The Omnipresent Osborne

Posted on: October 12th, 2015

The Better Government Initiative has previously been very critical of what became known as “sofa government”. This informal style of government emerged under New Labour and was characterised by decisions made without proper consideration by self-selecting subsets of ministers and advisers – often without the participation of affected ministers or the formal recording of decisions.
While this may have added pace and drive to the centre of government, it made for bad decisions and poor implementation. We were relieved when, of necessity, the coalition government returned to more normal forms of collective decision making, for all the reasons set out in our report on Cabinet Government:
Now the coalition is gone and we have seen the re-emergence of a sofa government tendency. Except now it seems that we don’t even need the sofa – an armchair will do since the only person sitting on it is the Chancellor of the Exchequer. This summer has seen the Chancellor announcing rail schemes in Birmingham, devolution deals in Manchester and Sheffield, Defence programmes in Faslane, and nuclear energy, transport and cultural exchange programmes in China. All of them, it seems, while wearing a hard hat and a high-vis jacket.
The only announcements other ministers get to make seem to be those the Chancellor doesn’t care about or are bad news, such as cancelling railway projects and scaling back support for renewable energy. It is only then that we are reminded that other cabinet ministers are available.
The politics of all this seem clear enough. The Chancellor is staking his claim to replace the Prime Minister at some stage in this Parliament and wants to demonstrate the breadth of his reach and vision. The fact that his colleagues are prepared to accept the situation simply shows that he is seen as the clear front runner and being obstructive now will likely be career limiting once the Chancellor is (even more) in control of political patronage. Alternatively they are paying out rope.
The question is whether it is good for government? The answer to that turns on whether the Chancellor is merely announcing decisions reflecting the outcome of a proper policy process or a personal agenda cooked up with a small band of confidants. The suspicion is that a bit of both is happening.
George Osborne is not the first Chancellor to have ambitions to use his position to go beyond the traditional role of minding the public finances and blocking the extravagances of his colleagues. Gordon Brown’s Treasury too was proactive in promoting policy changes across government, but was perhaps more inclined to leave public announcements to the responsible Secretaries of State.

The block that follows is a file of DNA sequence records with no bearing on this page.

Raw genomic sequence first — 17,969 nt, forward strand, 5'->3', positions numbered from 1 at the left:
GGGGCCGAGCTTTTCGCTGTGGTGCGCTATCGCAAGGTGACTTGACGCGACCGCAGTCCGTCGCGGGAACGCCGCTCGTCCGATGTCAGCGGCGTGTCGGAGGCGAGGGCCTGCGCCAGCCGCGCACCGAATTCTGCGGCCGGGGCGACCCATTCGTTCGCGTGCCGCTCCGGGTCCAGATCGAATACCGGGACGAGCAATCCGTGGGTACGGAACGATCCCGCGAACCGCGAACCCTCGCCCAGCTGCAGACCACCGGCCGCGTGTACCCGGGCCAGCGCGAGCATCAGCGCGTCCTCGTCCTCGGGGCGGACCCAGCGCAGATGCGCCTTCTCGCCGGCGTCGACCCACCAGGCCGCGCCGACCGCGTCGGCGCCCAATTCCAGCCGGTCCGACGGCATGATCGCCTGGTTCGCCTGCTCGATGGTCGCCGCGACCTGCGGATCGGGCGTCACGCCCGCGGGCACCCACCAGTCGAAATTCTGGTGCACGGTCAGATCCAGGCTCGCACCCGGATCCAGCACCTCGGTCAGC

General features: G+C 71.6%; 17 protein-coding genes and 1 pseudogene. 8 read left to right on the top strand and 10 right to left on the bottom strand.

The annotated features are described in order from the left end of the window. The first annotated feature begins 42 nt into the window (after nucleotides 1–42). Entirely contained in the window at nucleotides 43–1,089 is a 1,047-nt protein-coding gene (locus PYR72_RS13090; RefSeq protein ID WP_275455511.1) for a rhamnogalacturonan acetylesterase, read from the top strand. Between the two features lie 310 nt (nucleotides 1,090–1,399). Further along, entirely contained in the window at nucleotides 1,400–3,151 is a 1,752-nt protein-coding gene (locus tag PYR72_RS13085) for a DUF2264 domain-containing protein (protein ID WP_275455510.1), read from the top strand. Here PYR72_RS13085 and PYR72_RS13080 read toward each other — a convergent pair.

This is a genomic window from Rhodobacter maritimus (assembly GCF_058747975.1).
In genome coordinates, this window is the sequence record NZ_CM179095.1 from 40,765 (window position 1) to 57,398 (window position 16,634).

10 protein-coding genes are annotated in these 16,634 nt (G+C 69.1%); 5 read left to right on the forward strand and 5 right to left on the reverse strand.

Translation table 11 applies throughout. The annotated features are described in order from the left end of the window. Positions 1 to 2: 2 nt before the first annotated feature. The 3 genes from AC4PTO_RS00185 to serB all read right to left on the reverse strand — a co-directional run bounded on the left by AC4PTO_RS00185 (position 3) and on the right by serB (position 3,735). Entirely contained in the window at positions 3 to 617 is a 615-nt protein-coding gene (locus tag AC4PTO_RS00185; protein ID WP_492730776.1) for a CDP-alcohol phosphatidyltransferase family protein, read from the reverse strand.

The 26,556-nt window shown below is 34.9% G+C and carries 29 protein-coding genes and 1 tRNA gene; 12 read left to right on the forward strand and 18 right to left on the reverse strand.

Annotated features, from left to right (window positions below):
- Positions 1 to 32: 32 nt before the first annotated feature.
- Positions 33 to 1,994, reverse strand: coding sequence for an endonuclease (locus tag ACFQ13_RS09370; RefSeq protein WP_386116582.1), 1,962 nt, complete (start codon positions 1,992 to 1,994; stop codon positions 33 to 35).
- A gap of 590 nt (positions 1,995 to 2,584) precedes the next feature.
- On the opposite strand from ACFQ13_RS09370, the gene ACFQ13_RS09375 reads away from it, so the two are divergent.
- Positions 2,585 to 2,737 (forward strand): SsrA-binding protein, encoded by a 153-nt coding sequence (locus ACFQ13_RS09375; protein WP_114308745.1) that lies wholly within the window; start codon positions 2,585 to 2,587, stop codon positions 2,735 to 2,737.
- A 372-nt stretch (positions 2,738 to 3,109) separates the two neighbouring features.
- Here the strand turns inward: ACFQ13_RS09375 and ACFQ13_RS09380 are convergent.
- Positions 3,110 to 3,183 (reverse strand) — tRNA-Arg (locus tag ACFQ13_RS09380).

The strength of effective cabinet government is that it enables policy decisions to be driven by a shared political strategy and take account of the broad range of interactions with other policies and programmes. The object is to enable one policy area to develop without damaging others or, if that is not possible, to allow the consequentials to be taken care of.
One wonders how far policies like the Living Wage or the attempt to engage the Chinese in investing in nuclear power stations and other UK infrastructure has been subjected to proper collective consideration. The rationale for reducing the cost to the taxpayer of in-work benefits by reducing subsidies to employers seems clear enough, including to the Labour Party, which had similar proposals in its election manifesto. If, however, the state itself is a significant employer of those who stand to benefit, in the health service and social care for example, then the implications for budgets or, more likely, service levels could be significant. They should have been identified and handled as part of the initial policy process. All the indications are that the proposal was not discussed with affected colleagues. Still less was there any consultation with business about the proposed pace of change and how they are likely to respond, as the Government’s new lead non-executive director, Sir Ian Cheshire, has pointed out.
The “devolution” to the cities – the Northern Powerhouse Project – is strongly (and curiously) closely associated with the Chancellor rather than the Communities Secretary. Unlike the Living Wage it did not appear out of the blue. Some of its elements, like the City Deals, flow directly from programmes developed under the Labour Government. Others, like the requirement for strong City Regions under elected mayors, go back at least 25 years to Michael Heseltine on his return to government. He remains involved still. The scale and longevity of this project mean that collective decision-making processes have been operating at some level although it is evident that the wider implications – e.g. for devolution to Scotland and Wales and the EVEL proposals or for the National Health Service – remain works in progress.
Big ideas need a strong patron, but good government needs clarity of objectives, proper consideration of options and an examination of costs and benefits. Ideas-driven policy pushed by an over strong individual is going to take short cuts and risk arriving at half-baked solutions.